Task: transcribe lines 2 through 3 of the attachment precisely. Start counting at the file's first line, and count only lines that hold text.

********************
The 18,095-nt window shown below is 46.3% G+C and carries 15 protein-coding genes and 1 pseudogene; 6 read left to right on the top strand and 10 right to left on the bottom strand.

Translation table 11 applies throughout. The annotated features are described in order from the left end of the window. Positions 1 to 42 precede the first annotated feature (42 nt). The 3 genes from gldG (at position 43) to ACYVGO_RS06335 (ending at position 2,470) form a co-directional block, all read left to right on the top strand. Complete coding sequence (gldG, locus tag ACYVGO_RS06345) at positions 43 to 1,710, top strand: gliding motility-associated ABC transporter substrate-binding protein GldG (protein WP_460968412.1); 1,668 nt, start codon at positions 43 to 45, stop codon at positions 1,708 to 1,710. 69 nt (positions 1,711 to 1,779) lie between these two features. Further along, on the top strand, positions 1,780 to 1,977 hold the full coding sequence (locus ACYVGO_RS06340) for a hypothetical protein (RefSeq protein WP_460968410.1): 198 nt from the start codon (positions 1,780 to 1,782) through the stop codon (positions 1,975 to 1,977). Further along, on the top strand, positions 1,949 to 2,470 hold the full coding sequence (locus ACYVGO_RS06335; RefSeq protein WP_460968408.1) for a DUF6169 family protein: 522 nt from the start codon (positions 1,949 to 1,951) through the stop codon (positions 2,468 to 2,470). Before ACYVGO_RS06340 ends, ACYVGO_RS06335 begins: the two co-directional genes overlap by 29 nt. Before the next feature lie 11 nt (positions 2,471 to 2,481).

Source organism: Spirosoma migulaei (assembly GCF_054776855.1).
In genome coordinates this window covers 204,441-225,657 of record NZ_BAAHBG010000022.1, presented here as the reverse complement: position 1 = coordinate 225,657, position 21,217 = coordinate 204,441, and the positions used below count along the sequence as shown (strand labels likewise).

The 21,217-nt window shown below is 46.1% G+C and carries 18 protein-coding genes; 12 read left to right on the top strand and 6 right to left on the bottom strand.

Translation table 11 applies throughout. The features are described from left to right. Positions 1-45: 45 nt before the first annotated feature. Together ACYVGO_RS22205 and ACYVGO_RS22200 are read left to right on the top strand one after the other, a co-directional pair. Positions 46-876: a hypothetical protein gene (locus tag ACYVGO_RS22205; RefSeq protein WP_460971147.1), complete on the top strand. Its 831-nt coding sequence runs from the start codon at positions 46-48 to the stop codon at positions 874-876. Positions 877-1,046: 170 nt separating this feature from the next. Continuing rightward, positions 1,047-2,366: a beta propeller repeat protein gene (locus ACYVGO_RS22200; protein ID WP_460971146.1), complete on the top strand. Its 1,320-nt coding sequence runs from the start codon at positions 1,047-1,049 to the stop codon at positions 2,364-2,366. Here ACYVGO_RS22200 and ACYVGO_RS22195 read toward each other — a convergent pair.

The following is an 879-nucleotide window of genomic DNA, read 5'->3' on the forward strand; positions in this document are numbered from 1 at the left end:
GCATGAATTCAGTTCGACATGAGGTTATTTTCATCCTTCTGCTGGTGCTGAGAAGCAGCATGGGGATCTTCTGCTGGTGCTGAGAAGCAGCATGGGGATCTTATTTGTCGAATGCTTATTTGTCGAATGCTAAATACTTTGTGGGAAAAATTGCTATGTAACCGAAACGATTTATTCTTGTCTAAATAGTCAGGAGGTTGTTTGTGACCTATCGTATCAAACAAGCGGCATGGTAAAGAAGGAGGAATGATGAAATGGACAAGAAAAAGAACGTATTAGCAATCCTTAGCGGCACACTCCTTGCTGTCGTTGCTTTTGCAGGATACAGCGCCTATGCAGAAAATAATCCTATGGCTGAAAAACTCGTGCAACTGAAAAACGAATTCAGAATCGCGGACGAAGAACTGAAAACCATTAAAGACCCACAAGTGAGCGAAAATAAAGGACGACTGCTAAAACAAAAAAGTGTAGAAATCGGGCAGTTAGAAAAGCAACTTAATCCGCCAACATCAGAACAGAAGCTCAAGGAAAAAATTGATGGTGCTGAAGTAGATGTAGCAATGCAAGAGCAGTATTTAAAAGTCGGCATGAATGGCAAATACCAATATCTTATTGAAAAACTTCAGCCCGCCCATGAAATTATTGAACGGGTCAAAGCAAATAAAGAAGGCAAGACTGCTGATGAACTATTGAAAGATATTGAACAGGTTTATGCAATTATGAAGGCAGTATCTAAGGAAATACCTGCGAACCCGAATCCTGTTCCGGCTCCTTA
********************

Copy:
Translation table 11 applies throughout. The annotated features are described in order from the left end of the window. Positions 1 to 42 precede the first annotated feature (42 nt). The 3 genes from gldG (at position 43) to ACYVGO_RS06335 (ending at position 2,470) form a co-directional block, all read left to right on the top strand. Complete coding sequence (gldG, locus tag ACYVGO_RS06345) at positions 43 to 1,710, top strand: gliding motility-associated ABC transporter substrate-binding protein GldG (protein WP_460968412.1); 1,668 nt, start codon at positions 43 to 45, stop codon at positions 1,708 to 1,710. 69 nt (positions 1,711 to 1,779) lie between these two features. Further along, on the top strand, positions 1,780 to 1,977 hold the full coding sequence (locus ACYVGO_RS06340) for a hypothetical protein (RefSeq protein WP_460968410.1): 198 nt from the start codon (positions 1,780 to 1,782) through the stop codon (positions 1,975 to 1,977). Further along, on the top strand, positions 1,949 to 2,470 hold the full coding sequence (locus ACYVGO_RS06335; RefSeq protein WP_460968408.1) for a DUF6169 family protein: 522 nt from the start codon (positions 1,949 to 1,951) through the stop codon (positions 2,468 to 2,470). Before ACYVGO_RS06340 ends, ACYVGO_RS06335 begins: the two co-directional genes overlap by 29 nt. Before the next feature lie 11 nt (positions 2,471 to 2,481).

Source organism: Spirosoma migulaei (assembly GCF_054776855.1).